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Sharing the Bed with Baby: Is it Safe?

If you’re like a lot of American parents, you may not be making specific plans to bring your new baby into bed with you. Then again, you may find yourself sleeping with your baby on most nights, whether you planned to or not. It happens that way quite often.

Before the baby’s born, the idea of having a third person, even a tiny one, sleeping with you at night might seem strange. But here is a common scenario: you put the baby to sleep in his own room, in his crib, and he wakes up in the middle of the night to be fed. The mother or father gets him out of the crib, takes him to the bed to be nursed, and while baby is nursing, mom, dad and eventually the little one all doze off together. Suddenly, a couple of months have gone by and you’ve become a co-sleeping family whether you intended to or not.

Your parents or other family members may put subtle, or not-so-subtle, pressure on you to avoid sleeping with your new infant. Co-sleeping has not traditionally been as much a part of American culture as it is for many cultures around the world. But things have changed. Breast-feeding is much more common in this county than it was even one generation ago. Additionally, when both parents are working outside the home, they may feel that sleeping with their infant provides cuddling time that they miss during the day.

Aside from the personal preferences of you and the people around you, the real question is: is it safe for my baby to sleep with us?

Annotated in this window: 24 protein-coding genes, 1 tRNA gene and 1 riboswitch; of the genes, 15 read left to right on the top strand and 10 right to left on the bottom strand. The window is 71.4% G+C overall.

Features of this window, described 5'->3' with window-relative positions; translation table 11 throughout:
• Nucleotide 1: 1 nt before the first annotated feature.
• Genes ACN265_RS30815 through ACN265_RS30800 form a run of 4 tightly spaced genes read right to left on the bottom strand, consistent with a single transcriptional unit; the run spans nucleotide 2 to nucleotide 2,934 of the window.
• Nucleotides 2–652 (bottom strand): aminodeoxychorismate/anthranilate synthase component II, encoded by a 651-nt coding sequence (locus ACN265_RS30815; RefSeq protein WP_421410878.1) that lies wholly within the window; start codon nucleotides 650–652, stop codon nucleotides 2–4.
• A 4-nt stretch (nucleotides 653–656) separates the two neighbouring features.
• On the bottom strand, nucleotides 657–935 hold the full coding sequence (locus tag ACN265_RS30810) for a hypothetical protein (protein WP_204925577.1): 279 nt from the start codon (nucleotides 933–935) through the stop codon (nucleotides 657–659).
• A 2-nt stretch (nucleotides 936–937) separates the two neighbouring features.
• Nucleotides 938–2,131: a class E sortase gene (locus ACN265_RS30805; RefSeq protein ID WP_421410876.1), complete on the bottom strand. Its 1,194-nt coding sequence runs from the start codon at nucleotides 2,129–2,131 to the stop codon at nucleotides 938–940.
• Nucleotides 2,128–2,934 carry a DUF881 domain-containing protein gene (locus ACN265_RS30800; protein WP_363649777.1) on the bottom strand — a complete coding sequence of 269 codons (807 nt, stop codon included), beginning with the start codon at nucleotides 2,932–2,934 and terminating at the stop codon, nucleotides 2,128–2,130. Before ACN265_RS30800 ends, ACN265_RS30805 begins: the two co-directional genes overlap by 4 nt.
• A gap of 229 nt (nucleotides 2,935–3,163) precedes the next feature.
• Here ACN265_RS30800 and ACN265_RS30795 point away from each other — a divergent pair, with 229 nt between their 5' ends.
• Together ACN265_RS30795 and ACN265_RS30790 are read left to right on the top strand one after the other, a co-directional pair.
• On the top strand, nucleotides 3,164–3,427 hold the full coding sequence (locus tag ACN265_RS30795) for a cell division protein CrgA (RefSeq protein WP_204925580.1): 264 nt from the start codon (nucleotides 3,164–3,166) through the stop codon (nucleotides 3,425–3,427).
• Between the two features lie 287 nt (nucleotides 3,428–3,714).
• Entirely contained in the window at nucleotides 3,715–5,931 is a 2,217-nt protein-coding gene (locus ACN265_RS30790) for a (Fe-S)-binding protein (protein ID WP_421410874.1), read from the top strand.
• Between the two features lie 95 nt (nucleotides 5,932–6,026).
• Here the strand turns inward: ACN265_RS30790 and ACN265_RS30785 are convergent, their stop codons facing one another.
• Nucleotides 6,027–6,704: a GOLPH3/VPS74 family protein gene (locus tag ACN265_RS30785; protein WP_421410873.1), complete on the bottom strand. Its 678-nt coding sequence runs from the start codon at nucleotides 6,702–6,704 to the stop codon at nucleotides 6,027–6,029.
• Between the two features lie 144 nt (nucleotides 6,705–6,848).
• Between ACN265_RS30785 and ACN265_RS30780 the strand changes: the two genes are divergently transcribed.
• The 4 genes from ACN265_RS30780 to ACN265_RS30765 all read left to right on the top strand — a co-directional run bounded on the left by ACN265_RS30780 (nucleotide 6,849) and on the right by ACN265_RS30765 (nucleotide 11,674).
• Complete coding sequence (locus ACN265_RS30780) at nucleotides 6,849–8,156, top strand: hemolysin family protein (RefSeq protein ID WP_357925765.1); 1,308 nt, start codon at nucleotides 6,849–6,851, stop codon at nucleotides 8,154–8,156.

The U.S. Consumer Product Safety Commission is on record as being against co-sleeping, citing cases of infant suffocation reported during bed sharing. A study published in the journal Pediatrics showed that most cases of sudden infant death syndrome occur when the infant is sleeping with bedding that’s improper for a baby.

Sometimes you have every intention of putting your baby back in the crib, but it doesn’t always work out that way. If you find that there a lot of times when your baby ends up sleeping in your bed, at least share the bed safely. Follow the following recommendations, whether your baby sleeps alone or with you.

Tips for safe bedding
The AAP recommends that parents follow these suggestions to lower the risk of infant death while sleeping. The recommendations apply to babies sleeping alone or with their parents.

  • Place babies on their backs.
  • Do not put babies to sleep on waterbeds, sofas, soft mattresses or other soft surfaces.
  • Do not place pillows, quilts, comforters, sheepskin or other soft materials under a sleeping infant.
  • Tuck blankets, sheets or other bedding around the infant so that these covers do not reach higher than the infant’s chest.
  • Parents who share a bed with their infants should never be under the influence of alcohol or drugs that may impair awareness, and they should not smoke.

Whether to co-sleep or not is a personal decision. If you and your partner feel comfortable with the practice and believe it is beneficial for everyone involved, be sure to follow the AAP's recommendations. If you have any doubts at all, talk with your pediatrician to make sure you’re doing everything you can to keep your baby safe during the night.

Source:
American Academy of Pediatrics; Pediatrics, 3 September 2000; U.S. Consumer Product Safety Commission



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